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So I know that HTTP is basically just a text protocol over TCP, and that TCP is state / connection based. That means that the browser has to connect over TCP to a server before doing an HTTP request. Question then: do browsers typically create a new TCP connection for each HTTP request?

Browsers could just open a TCP request and keep it alive as long as the user is still browsing on that server, but then servers would have to use a big amount of maximum connections to handle that. But then again, if the browsers create a connection for each request, and the user browses a lot on the same server, that would seem like a waste. How does it usually work? Maybe through use of a timer?

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2 Answers 2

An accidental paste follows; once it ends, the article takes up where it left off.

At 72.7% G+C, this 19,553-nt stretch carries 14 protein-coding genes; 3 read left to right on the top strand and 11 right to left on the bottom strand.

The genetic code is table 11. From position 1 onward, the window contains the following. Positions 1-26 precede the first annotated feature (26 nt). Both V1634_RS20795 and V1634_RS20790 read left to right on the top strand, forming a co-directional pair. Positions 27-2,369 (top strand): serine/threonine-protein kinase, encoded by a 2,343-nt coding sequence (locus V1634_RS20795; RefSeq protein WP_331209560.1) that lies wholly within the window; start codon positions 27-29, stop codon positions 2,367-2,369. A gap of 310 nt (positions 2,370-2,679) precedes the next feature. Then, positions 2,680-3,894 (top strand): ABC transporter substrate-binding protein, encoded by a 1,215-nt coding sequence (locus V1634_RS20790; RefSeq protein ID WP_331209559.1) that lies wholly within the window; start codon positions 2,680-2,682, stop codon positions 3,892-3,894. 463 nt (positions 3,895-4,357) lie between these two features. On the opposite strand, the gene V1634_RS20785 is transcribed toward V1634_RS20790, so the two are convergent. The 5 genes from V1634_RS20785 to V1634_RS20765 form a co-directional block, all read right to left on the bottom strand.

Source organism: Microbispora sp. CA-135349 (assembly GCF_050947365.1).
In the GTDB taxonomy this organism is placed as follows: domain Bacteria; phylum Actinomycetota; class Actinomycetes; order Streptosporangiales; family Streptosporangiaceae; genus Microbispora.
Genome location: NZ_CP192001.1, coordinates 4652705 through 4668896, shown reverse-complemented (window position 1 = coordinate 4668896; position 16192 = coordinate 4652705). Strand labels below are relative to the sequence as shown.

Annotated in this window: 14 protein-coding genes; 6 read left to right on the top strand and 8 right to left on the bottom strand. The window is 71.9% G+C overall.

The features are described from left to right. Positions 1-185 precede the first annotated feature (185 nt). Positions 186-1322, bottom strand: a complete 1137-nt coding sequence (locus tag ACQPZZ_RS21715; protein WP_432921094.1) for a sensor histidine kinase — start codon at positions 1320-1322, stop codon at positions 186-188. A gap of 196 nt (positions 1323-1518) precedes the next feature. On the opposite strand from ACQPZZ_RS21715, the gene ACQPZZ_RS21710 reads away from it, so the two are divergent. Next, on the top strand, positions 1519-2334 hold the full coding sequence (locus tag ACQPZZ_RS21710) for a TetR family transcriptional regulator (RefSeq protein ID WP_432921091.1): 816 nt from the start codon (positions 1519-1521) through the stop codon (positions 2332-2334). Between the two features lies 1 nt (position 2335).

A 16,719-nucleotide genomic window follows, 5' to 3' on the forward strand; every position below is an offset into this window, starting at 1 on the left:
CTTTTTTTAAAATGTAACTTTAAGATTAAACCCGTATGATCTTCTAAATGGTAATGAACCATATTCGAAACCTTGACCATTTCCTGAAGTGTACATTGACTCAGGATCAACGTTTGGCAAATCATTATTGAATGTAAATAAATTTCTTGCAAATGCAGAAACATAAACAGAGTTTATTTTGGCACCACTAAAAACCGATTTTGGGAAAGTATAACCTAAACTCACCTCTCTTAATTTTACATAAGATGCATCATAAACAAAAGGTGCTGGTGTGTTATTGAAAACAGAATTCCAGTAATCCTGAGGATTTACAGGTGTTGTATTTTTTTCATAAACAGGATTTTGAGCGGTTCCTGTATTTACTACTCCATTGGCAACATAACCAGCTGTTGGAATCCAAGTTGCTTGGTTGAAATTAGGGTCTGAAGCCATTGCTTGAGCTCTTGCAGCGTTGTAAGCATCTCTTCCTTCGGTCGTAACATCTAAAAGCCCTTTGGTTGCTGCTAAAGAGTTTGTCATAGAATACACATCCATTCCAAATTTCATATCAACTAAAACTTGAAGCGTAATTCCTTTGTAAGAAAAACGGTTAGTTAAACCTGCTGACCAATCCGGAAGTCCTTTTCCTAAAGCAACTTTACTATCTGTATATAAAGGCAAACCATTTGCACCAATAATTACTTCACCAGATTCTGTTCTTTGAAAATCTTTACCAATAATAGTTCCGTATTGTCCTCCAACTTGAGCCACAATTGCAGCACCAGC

up vote 15 down vote accepted

In HTTP/0.9 (not used anymore), each request uses a separate TCP connection, and the end of a response is signalled by closing the connection.

In HTTP/1.0, an unofficial but very widely supported "Connection: Keep-Alive" request header can be used to request a persistent connection if the server supports it.

In HTTP/1.1, persistent connections are the default, and the old single-request behavior has to be requested explicitly.

Resources: Wikipedia article and RFC 2616 section 8.1.

See also: HTTP pipelining (another HTTP speed improvement) and SPDY (an alternative protocol proposed by Google).

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There is "Connection: Keep-Alive" header. See enwiki for details.

You can use Wireshark to capture and analyse connections and see all headers.

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